A clear message, and an important one, from French President Emmanuel Macron:
Standing at a site from which thousands of French Jews were sent to their deaths during the Holocaust, President Emmanuel Macron of France on Sunday deplored his nation’s wartime role in abetting murder and pledged to fight a renewed tide of anti-Semitism.
Joined by Prime Minister Benjamin Netanyahu of Israel, as well as Holocaust survivors, the Nazi hunter Serge Klarsfeld and others, Mr. Macron commemorated the 75th anniversary of a roundup of Jews at the Vélodrome d’Hiver, or Vel d’Hiv, a stadium on the outskirts of Paris.
“It was indeed France that organized” the roundup of 13,000 people at the stadium on July 16 and 17, 1942, he said. “Not a single German” was directly involved.
It’s also a politically smart move. The hotbeds of anti-Semitism in France are, first and foremost, the Islamists and their allies who mostly inhabit the far Left and, secondarily, the hard ultra-nationalist Right. Both of these groups are broadly unpopular among the average French voters who back Macron, and they hate each other too much to form an effective coalition.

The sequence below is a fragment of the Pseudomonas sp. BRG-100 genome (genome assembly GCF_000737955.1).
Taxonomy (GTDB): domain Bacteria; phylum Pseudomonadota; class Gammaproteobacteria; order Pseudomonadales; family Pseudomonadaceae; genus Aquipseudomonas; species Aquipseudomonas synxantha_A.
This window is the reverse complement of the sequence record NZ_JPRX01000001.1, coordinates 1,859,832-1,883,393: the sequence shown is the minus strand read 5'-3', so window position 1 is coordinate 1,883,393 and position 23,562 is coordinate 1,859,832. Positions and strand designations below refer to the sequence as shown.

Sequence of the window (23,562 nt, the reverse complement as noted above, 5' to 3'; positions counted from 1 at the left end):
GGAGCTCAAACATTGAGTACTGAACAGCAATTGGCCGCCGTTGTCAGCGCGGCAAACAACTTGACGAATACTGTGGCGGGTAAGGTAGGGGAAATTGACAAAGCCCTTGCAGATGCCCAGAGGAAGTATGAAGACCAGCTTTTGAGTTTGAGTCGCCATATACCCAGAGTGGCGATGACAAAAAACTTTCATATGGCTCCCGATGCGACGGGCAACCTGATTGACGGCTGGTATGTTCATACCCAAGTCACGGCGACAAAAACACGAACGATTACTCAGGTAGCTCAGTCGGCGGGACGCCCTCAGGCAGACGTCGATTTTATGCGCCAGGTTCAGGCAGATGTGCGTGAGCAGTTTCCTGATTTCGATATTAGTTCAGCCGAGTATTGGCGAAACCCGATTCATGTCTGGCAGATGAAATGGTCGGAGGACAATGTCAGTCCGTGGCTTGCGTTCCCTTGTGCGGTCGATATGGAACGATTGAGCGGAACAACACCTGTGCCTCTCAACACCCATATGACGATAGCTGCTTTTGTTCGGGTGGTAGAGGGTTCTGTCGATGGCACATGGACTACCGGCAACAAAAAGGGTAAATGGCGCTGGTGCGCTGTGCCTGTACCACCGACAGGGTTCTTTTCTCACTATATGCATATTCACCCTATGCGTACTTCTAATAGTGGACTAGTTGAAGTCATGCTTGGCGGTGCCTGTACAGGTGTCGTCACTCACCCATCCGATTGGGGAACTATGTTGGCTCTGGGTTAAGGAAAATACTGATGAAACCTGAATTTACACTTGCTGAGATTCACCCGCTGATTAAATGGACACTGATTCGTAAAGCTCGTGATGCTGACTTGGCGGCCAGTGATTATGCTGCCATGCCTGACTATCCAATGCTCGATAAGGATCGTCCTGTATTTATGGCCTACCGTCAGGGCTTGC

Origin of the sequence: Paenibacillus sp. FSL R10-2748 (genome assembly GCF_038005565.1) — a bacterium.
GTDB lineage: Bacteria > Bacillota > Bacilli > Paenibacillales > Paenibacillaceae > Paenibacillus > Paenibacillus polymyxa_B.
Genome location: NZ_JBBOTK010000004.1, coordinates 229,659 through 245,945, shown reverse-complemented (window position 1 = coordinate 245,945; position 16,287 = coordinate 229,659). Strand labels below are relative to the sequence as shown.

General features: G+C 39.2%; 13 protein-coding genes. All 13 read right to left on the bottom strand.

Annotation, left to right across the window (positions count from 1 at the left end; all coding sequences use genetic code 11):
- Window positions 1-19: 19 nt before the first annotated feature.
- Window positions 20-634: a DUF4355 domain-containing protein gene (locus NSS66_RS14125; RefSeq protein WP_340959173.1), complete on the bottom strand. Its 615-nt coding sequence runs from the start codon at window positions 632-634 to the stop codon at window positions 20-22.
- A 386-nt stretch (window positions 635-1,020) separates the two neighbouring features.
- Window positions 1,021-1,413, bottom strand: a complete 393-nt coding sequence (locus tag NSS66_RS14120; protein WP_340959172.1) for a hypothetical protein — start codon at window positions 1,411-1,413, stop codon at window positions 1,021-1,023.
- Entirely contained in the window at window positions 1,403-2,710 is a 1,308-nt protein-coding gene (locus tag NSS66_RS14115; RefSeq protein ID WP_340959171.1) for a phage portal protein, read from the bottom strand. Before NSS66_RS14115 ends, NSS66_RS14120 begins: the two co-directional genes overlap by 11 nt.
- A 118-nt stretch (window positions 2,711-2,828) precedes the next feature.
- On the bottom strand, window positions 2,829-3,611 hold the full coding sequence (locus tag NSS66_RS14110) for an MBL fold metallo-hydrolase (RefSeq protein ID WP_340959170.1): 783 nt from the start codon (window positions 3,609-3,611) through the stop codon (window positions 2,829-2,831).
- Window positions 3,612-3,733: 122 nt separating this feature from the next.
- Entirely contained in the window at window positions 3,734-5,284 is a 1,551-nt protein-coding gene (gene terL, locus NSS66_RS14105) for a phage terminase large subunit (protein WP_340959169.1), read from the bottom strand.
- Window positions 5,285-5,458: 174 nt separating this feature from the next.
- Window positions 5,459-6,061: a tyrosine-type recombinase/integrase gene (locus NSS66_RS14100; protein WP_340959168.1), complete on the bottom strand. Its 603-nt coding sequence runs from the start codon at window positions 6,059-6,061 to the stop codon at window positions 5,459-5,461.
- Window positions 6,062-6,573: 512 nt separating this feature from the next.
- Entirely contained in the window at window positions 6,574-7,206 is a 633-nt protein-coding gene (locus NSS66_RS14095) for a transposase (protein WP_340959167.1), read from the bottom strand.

Macron’s statement helps consolidate the middle ground in France that he hopes will back him while enhancing his moral and political stature in both Germany and the United States. It also helps bring his government into a closer alignment with Israel, helpful at a time when France’s traditional Arab allies are moving closer to the Jewish state, and where European weakness in the Middle East makes it important for countries like France who have interests there to make friends.